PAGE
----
Over the past few years, I have been actively developing games (and app prototypes) with Unity. For those who don’t know, Unity is probably the most used game engine by Indie developers. While using Unity, I have been seeing two version number increases over the past years, from 3.x to 5.x. Over all the years, Unity has been adding more and more platforms to its range, including BlackBerry 10.
With the jump to Unity 5, a lot changed regarding to the licensing. The Free version of Unity got a lot more powerful, whereas the paid one still exists. At a base price of USD$1.5k, not exactly in the gift price range. Now fortunately, the Pro version includes the BlackBerry add-on, and it doesn’t need to be purchased additionally like the iOS or Android plugin for USD$1.5k each.
This means, when reaching 5.2, Unity developers can either no longer upgrade their version or drop BlackBerry development. Now, imagine you bought Unity Pro and your main platform is BlackBerry, well you just spent 1500 bucks and you get dropped only after a couple of month of Unity 5.x being released. Not only that, Unity is still advertising with the BlackBerry platform, maybe leading even more users to buy the pro version and being dropped right away!
One could argue Unity 5.1.x is a decent and stable build, leaving us with a good version to continue supporting BlackBerry. Not true exactly I´d say. As of now, it is far from perfect. Apart from the weirdly squeezed Unity logo on the Passport, the grey screen always visible at startup on every device, the OpenGL problems and the random crashes on specific versions of the Z10, all the non-platform specific bugs apply too. Now, the developers of Unity told us that they will try to fix as many problems on BlackBerry as possible until 5.2 but this is still not a satisfying situation.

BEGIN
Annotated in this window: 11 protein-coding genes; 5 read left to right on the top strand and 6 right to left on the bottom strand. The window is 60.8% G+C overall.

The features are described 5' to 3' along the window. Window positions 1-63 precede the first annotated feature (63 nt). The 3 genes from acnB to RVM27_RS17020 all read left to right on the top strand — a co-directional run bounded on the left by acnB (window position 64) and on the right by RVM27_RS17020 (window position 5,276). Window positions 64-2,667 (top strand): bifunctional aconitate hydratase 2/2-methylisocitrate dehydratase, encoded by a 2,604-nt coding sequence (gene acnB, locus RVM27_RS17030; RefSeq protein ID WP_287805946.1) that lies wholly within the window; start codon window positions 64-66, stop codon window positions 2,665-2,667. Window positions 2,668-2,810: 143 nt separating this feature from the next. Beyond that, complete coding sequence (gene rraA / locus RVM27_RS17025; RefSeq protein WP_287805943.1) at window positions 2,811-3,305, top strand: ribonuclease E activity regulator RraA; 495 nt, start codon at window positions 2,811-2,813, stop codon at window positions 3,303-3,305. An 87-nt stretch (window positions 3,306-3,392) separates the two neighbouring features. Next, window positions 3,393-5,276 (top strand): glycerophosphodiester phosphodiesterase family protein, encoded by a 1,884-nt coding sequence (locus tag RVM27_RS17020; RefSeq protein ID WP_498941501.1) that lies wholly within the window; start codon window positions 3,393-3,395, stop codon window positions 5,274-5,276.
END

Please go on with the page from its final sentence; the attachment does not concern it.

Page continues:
After personally contacting the Business Development Manager of Unity, I was treated pretty welcoming and he told me that they were doing their very best to get it all up correctly.
Now, I don’t want to make Unity responsible for this. I understand that the user base of BlackBerry developers might be smaller than the rest, and that keeping the platform alive would cost probably more than it would bring in. With BlackBerry repeating over and over again that their main focus is Business, they probably play a good role in Unity’s decision as well.
A lot of BlackBerry developers outed their sales numbers to somehow make Unity change their mind, but unfortunately it didn’t help. Their decision is final and cannot be changed…
So what does this all mean?
The big players will probably drop BlackBerry immediately. I cannot imagine them maintaining two versions of their games, especially for such a small platform as ours. This is unfortunately a sad, but probably true statement of mine…